Indeed lawyers have a duty to advise their clients of available dispute resolution methods as provided in Rule 15(3)(d) of the Rules of Professional Conduct for Legal Practitioners as follows: In his representation of his client, a lawyer shall not — fail or neglect to inform his client of the option of alternative dispute resolution mechanisms before resorting to or continuing litigation on behalf of his client.
Lawyers who want to incorporate contingency fee arrangement into their practice need to bear in mind provisions of Rule 50 of the Rules of Professional Conduct which states as follows:
- —– (1) A lawyer may enter into a contract with his client for
a contingent fee in respect of a civil matter undertaken or to be
undertaken for a client whether contentious of non-contentions.
Provided that —–
(a) the contract is reasonable in all the circumstances of the case
including the risk and uncertainty of the compensation ;
(b) The contract is not —–
(I) vitiated by fraud, mistake or undue influence, or
(ii) Contrary to public policy; and
(c) If the employment involves litigation, it is reasonably obvious
that there is a bonafide cause of action.
(2) A lawyer shall not enter into an arrangement to charge or
collect a contingent fee for representing a defendant to a criminal
(3) Except as provided in sub-rule(1) of this rule, a lawyer shall not
purchase or otherwise acquire directly or indirectly an interest an
interest in the subject matter of the
litigation which he or his firm is conducting; but he may acquire a
lien granted by law to secure his fee and expenses.
(4) A lawyer shall not enter into a contingent fee arrangement
without first having advised the client of the effect of the arrangement and afforded the client an opportunity to retain him under an arrangement whereby he would be compensated on the basis of a reasonable value of his service.
- (5) In his rule “Contingent fee” means a fee paid or agreed to bepaid for the lawyer’s services under an arrangement whereby compensation, contingent in whole or in part upon the successful accomplishment or deposition of the subject matter of the agreement, is to be of an amount which is either fixed or is to be determined under a formula.
Also, given that Rule 39 allows lawyers to promote their practice, with some restrictions on advertising, lawyers may educate their clients on these alternative forms of remuneration as a way to build their practice. This article I wrote for BellaNaija a few years ago shows how attorneys can promote their practice without violating the Rules of Professional Conduct.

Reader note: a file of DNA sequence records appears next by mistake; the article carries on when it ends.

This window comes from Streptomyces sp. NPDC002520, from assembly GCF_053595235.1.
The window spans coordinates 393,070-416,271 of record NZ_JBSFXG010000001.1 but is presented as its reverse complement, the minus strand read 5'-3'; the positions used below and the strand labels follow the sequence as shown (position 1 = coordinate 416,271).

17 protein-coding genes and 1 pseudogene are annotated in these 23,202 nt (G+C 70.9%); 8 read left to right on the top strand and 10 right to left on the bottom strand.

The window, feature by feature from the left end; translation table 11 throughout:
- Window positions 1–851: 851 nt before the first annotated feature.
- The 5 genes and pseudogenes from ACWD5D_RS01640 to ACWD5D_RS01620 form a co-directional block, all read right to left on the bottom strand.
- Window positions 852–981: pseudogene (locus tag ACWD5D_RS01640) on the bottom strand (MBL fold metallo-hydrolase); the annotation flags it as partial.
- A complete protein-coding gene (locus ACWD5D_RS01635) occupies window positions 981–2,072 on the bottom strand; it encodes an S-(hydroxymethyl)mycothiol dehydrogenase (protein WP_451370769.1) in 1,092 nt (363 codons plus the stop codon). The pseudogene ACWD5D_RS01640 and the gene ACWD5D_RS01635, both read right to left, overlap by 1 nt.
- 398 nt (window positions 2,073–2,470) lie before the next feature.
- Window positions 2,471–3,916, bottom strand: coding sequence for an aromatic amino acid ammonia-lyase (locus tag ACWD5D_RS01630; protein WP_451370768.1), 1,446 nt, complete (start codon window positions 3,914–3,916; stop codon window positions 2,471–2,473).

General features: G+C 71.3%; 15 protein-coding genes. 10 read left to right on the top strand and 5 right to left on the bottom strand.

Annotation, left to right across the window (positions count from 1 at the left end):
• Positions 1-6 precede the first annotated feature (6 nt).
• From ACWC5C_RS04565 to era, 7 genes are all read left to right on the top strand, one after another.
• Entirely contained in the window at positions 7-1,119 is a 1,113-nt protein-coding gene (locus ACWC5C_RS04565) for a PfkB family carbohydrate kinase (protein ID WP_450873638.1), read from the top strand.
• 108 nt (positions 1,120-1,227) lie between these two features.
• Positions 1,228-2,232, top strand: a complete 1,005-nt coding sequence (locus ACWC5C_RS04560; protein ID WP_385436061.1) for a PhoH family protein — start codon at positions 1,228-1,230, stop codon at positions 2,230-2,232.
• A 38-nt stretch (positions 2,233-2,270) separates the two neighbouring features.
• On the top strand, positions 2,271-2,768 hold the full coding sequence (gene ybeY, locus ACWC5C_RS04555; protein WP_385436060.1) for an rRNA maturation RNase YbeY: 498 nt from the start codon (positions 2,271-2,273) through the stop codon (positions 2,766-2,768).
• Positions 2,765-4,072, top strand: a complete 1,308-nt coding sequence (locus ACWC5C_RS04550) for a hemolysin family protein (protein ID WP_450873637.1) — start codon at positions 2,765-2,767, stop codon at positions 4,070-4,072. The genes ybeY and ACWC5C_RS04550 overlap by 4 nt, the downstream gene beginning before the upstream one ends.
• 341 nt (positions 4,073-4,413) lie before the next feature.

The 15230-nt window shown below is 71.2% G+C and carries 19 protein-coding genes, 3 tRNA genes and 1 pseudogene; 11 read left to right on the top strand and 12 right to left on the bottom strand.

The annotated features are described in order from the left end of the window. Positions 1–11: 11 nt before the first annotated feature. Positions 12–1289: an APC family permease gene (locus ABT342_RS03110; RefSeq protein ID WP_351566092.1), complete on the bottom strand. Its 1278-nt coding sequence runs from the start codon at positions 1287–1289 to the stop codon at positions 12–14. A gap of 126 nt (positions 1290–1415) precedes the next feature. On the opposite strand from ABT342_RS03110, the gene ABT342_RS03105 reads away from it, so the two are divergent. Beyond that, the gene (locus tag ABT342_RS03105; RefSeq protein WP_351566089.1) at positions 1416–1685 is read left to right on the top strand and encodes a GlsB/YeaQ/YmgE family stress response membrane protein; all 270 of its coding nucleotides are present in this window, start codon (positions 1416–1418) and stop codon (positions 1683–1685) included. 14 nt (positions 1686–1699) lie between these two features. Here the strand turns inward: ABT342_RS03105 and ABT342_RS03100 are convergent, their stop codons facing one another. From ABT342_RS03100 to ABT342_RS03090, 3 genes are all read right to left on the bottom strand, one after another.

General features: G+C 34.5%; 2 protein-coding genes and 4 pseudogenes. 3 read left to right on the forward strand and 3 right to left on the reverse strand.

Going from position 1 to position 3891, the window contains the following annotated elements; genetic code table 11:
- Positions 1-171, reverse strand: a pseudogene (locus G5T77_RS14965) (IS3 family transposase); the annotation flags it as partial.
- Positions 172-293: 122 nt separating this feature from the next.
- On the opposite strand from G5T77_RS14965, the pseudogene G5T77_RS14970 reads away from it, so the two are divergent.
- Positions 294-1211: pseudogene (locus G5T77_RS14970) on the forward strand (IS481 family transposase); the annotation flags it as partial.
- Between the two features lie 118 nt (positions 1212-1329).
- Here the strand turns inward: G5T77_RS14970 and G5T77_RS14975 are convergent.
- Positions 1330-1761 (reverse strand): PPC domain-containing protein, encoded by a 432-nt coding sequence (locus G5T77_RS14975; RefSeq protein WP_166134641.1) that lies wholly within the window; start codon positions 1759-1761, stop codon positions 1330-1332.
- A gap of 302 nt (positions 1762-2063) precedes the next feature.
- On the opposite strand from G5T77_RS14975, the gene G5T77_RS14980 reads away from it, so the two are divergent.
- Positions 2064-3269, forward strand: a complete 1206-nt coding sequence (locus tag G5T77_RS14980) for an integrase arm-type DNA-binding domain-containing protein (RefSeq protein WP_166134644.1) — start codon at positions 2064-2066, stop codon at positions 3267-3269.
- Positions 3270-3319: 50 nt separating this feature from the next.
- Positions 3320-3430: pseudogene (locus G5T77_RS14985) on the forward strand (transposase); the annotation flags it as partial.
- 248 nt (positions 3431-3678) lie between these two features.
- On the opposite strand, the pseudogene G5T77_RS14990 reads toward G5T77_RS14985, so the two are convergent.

Before now, lawyers relied mostly on word of mouth referral to grow their practices. However, now that people are online most of the time, we have to find them where they and educate them. The Hiil report previously referred also mentioned that less than 10% of people seek and receive legal advice from the internet, whereas numerous reports show that about 50% of Nigerians use the internet. Again, this shows Nigerian lawyers need to do more to educate the public about their rights as people cannot seek to assert a right they do not know exists. A Nigerian lawyer colleague I worked with to publish articles in her practice area and who updated her LinkedIn profile as a result has reported getting new clients and numerous opportunities, some international, from her online presence.
So if you are an attorney reading this, here are a few practical things you can do to increase your income significantly. First, start educating the public about their rights through Facebook posts etc. Second, be open to accepting cases (especially torts and for people who cannot afford to pay for legal services) on contingency fee basis; if you are skeptical about operating on a 100% contingency basis, you may consider charging less legal fees with the rest of your fees based on contingency as common in the U.K.; Third, screen cases to ensure you go after defendants who have the wherewithal to pay; no matter how good a case is, if the defendant does not have the financial means to remedy the wrong, you will get nothing even if you obtain a judgment; you don’t want to win the battle and lose the war. Fourth, consider using mediation services to resolve cases without the delay and cost of litigation; if your fee is on contingency basis, not filing a lawsuit before resolution does not preclude you from getting your fees from the settlement. Lastly, keep the interest of your client at the forefront of your decisions and ensure you obtain the best possible outcome for them. At the end of the day, we are called to be advocates, pleading the cause of others.
For the general public, an effective legal system with access to justice is good for the economy. For example, if car owners know that merely pleading for forgiveness when they cause an accident does not end the problem, they will be more likely to buy genuine insurance policy to cover injured parties thus boosting the insurance sector.
With a combination of Nigerian lawyers now able to charge for legal fees on contingency basis for civil wrongs and availability of mediation services that make resolution of disputes faster and cheaper, I hope more people are encouraged to seek redress for their legal problems.
Anne Mmeje is an attorney currently working as a mediator.